In 1991, while I was broadcasting for the Tucson Toros, one of our players was a journeyman pitcher named Terry Clark. Clark was the prototypical Crash Davis from Bull Durham. This guy was perseverance personified. He played for 17 different minor league teams. Once he got to the majors, he played for the Angels, Astros, Braves, Orioles, the Royals, the Astros again, Indians, and Rangers.
Back in '91, Terry was toiling in Tucson, trying to make it back to the major leagues. By this time, he had won 81 games in the minor leagues, which is pretty impressive. It's also 81 more wins than I had recorded. But one night in Tacoma, Washington, none of this mattered.
I had decided to get to the ballpark early that night because I had to secure and conduct several interviews. To give me time to set up, I took a taxi instead of waiting for the team bus. That's where the trouble began.
Whenever a cab pulls up to the ballpark, fans will immediately swarm around it. Most of them have baseball cards ready to be signed. I figured, "Hey, I'm a AAA announcer. I'll be fine." I was dramatically wrong.
Most of the time when I get out of a taxi, the fans feel they're seeing a wet towel being thrown on a fire. I can hear it almost every time.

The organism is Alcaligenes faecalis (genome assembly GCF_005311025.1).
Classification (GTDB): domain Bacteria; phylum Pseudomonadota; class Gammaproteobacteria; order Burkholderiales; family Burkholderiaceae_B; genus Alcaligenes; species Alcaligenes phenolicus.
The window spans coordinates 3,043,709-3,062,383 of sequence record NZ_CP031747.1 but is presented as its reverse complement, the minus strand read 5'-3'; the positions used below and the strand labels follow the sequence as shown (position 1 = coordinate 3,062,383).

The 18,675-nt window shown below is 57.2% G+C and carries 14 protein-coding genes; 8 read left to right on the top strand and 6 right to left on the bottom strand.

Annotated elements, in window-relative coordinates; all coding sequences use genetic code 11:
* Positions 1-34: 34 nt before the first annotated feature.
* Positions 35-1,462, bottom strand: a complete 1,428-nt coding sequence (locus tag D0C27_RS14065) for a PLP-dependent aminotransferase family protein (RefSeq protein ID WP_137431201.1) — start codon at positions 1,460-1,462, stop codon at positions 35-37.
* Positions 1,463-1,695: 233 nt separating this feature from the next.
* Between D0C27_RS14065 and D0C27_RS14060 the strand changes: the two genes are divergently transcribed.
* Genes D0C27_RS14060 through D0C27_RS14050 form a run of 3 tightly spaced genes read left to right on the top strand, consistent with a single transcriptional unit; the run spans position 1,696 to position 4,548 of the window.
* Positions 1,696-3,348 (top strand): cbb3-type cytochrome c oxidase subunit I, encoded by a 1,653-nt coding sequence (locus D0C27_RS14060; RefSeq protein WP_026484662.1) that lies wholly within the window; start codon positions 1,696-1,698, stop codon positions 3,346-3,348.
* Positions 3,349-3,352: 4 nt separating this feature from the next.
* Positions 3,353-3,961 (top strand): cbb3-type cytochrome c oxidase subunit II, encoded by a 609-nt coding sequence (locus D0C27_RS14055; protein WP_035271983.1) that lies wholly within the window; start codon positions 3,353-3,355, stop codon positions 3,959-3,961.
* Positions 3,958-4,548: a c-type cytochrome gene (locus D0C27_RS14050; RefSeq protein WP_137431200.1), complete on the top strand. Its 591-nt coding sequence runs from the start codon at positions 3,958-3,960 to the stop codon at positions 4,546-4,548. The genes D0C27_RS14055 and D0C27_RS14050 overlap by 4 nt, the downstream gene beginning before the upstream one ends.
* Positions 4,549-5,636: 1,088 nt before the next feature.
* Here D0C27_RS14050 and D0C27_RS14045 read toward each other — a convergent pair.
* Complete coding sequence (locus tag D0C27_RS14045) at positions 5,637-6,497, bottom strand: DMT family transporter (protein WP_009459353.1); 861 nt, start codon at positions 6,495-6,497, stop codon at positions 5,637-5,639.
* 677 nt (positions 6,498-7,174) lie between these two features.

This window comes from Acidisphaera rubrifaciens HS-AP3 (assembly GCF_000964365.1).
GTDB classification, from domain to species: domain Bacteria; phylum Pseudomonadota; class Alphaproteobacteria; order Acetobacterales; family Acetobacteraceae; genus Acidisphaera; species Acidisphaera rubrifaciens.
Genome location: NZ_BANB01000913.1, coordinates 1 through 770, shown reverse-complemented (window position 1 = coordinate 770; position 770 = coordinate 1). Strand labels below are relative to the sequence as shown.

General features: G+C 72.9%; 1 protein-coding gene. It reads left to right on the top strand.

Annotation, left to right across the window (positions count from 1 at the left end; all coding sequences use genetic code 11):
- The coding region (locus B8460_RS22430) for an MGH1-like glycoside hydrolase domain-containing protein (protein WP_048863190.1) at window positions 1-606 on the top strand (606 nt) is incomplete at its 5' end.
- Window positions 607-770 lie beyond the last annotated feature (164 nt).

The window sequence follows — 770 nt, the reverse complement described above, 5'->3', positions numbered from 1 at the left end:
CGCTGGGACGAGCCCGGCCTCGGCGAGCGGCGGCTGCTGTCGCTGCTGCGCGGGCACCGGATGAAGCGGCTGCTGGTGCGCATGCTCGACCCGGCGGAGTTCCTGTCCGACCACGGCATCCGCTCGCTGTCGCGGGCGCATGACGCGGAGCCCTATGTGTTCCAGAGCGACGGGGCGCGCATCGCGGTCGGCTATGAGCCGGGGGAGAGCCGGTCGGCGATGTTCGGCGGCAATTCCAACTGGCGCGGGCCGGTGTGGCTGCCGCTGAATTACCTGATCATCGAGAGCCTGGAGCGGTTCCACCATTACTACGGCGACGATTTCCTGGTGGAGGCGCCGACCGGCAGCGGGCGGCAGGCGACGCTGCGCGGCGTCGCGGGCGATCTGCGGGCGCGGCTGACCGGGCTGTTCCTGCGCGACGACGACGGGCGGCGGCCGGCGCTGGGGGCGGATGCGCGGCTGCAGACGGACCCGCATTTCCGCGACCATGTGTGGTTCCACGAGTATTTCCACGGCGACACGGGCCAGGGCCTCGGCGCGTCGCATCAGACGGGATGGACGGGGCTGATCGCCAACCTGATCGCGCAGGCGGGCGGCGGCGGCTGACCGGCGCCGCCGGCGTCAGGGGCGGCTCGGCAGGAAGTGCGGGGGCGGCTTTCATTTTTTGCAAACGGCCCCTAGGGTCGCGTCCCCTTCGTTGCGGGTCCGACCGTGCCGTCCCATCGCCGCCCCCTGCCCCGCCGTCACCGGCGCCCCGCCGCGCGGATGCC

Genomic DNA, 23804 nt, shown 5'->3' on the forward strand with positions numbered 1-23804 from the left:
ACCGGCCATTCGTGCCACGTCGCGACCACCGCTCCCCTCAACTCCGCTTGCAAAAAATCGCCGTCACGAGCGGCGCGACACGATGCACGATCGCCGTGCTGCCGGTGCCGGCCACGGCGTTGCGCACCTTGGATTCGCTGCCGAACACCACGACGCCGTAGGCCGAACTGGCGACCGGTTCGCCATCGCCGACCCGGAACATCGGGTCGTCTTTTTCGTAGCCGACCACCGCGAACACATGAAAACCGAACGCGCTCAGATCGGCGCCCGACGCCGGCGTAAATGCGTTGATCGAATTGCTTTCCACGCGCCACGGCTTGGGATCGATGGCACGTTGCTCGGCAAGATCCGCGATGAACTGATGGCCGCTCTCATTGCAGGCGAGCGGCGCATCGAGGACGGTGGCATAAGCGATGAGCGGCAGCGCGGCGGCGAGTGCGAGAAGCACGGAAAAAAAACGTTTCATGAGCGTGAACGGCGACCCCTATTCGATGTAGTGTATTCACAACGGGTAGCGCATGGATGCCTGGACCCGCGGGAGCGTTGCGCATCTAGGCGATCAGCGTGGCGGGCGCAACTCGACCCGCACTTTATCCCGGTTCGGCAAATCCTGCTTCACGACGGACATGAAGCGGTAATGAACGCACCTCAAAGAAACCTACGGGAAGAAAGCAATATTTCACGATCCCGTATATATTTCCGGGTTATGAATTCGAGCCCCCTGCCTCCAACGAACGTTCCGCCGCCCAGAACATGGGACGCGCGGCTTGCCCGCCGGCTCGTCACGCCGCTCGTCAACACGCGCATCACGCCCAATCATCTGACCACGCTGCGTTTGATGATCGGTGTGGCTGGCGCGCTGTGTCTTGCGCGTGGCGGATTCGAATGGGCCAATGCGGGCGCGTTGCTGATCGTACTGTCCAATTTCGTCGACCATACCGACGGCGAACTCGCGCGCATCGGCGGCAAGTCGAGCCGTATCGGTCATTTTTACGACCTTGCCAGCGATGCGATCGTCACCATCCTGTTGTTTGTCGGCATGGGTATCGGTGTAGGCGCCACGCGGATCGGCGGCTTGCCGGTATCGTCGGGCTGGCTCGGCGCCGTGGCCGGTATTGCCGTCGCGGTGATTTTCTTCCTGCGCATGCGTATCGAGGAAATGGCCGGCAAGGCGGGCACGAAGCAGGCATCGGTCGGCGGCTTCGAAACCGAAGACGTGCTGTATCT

"It's not a player. He's a no one."
Things are a little different now. With Tigers fans all over the country, I feel fortunate that they show me their appreciation wherever we are. But back in my AAA days, that wasn't the case.
So we're in Tacoma, and I get out of the cab. A man and his son thought I was Terry Clark. On this day, let's say Terry was pretty lucky. The guy and his son approached me.
"Mr. Clark, would you sign this for my son?"
A couple of problems here. First, it was obvious to me that he was using his kid to get an autograph. Then there was also the other problem. I was not Terry Clark.
Let's examine the tale of the tape:
Height 6'2" 5'10"
Full head of black Not so much
I politely informed the man that I was not Clark and didn't want to sign the baseball card. But that was not good enough.
The man became irate. He swore at me several times in front of his son and accused me of being a spoiled athlete.
"Sir, I can't sign that card. I'm not Terry Clark," I said.
He refused to believe me and continued to follow me toward the stadium gate.
Fearing this guy was a little unstable, I turned toward him and signed the card.